Pain measurement attempts to quantify the subjective nature of pain and convert the individual's experience into terms that can be scientifically meaningful and comparable across individuals. Instruments are used to describe the pain experience by drawing on the concepts of intensity, sensation, and effects of pain. Pain instruments must take into account the patient's cognitive ability as well as communication style to quantify pain as described by the patient. Self-reported pain by the patient is considered the most useful measure of pain. Pain assessment and measurement are similar but the end-points are different, therefore the process and instruments used may not be the same. "Pain assessment is a broader process which attempts to identify the occurrence, location, intensity, and meaning of pain to individual patients."10 This is subjective as compared to physiologic and behavioral indicators, and thus may be difficult to quantify.



11Northouse, 1997
12Deane, K., & Degner, L. (1997). Determining the informational needs of women after breast biopsy procedures. AORN Journal, 65(4), 767-776.
13Kelly, P., & Winslow, E. H. (1996). Needle wire localization for nonpalpable breast lesions: Sensations, anxiety levels, and information needs. Oncology Nursing Forum, 23(4), 639-645.
14Florentine, B., Frankel, K., Raza, A., Cobb, C., Greaves, T., Carriere, C., & Martin, S. E. (1997). Local anesthesia for fine-needle aspiration biopsy of palpable breast masses: The effectiveness of a jet injection system. Diagnostic Pathology, 17(6), 472-476.
15Reynolds, H., Jackson, V. P., & Musick, B. (1993a). Preoperative needle localization in the breast: Utility of local anesthesia. Radiology, 187(2), 503-505.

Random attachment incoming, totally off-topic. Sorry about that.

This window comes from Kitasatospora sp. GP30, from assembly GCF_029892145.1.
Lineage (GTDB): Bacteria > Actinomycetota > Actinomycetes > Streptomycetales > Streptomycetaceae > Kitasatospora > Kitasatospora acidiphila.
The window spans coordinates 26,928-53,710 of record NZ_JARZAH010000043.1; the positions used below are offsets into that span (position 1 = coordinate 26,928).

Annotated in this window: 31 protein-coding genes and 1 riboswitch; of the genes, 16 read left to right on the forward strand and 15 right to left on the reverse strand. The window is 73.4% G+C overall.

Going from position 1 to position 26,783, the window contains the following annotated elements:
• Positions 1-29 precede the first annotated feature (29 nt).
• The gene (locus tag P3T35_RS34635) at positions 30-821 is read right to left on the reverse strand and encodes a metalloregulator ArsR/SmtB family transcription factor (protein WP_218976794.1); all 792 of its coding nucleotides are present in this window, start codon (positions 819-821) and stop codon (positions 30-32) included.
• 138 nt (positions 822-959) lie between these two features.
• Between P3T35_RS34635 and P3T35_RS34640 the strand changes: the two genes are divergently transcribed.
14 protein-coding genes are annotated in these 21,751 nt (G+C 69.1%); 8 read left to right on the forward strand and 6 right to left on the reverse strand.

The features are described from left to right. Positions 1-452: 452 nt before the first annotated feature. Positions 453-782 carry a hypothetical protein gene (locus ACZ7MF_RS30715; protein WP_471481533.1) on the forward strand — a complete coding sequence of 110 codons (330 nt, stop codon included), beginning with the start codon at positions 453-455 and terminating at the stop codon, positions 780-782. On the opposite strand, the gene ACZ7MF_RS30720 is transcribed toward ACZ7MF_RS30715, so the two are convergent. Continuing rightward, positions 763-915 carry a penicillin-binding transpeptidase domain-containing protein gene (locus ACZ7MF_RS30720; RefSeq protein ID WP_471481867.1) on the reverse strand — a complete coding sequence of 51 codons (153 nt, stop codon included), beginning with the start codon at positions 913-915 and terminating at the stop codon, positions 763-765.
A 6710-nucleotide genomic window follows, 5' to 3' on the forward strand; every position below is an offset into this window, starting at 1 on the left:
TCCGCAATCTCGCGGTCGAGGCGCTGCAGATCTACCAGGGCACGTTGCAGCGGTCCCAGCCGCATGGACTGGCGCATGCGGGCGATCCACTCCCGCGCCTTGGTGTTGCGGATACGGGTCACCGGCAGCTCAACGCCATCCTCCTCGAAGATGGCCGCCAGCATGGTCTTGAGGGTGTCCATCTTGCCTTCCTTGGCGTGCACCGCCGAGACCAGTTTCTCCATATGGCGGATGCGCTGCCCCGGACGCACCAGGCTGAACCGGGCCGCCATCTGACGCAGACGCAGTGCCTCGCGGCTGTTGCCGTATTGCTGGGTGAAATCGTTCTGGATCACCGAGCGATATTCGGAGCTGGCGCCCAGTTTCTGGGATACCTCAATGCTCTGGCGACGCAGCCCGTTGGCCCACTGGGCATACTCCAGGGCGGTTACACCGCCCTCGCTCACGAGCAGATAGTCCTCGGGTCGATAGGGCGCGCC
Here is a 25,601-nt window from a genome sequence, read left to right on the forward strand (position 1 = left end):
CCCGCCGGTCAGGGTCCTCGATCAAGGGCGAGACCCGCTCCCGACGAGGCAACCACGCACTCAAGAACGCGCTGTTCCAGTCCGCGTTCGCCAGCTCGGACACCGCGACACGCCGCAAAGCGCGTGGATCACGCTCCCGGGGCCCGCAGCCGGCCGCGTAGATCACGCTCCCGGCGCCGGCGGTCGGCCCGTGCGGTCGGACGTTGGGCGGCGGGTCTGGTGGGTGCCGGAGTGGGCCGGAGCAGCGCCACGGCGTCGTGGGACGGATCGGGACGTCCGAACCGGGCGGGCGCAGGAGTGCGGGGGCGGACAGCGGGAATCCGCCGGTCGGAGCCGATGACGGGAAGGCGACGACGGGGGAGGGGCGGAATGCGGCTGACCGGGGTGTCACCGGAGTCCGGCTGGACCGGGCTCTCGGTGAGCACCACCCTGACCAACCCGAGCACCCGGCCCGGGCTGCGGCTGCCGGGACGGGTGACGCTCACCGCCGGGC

16Reynolds, H., Jackson, V. P., & Musick, B. (1993b). A survey of interventional mammography practices. Radiology, 187(1), 71-73.


During NWL, women have reported feelings of discomfort that range from mild discomfort to extreme pain.11-14 The use of local anesthetic for this procedure is an issue of debate.15 In a survey of 1,000 members of the American College of Radiology performed by Reynolds et al.,16 it was noted that 62% of radiologists administered local injectable anesthetic prior to NWL. Local anesthetics are often painful when administered because it requires a needle stick, and the lidocaine causes a burning sensation when injected.17

18Dean, 1997




19Florentine, 1997






Deane and Degner18 interviewed women after NWL and found that women who did not receive local anesthetic reported pain with the insertion of the wire. In an effort to identify an effective topical preparation that would give adequate pain control, Florentine and colleagues19 examined pain levels of patients undergoing fine needle aspiration of the breast who received ethyl chloride spray, injectable lidocaine, eutectic mixture of local anesthetics (EMLA), and no preparation. They reported that the EMLA cream was effective in reducing pain with needle insertion.20








21Love, G. (1998). Easing the discomfort of venipuncture. Nursing, 28(3), 30.
22Leiser, C. (1995). Easing children's procedural pain. American Journal of Nursing, 95(11), 17.
23Love, 1998


Eutectic compounds are designed to enhance membrane transport of drugs through improved solubility and absorption.A eutectic mixture of local anesthetics (EMLA), applied topically, penetrates into the dermis after an application period of 1 to 2 hours. EMLA contains prilocaine 25g/L and lidocaine 25g/L in an oily base. This preparation has been shown to be effective in relieving pain from venous cannulation and minor surgical procedures21 and is convenient to use.22 Side effects of the cream include hypersensitivity, local skin reaction manifested by a typical allergic dermatitis, and asthma attack, which is rare.23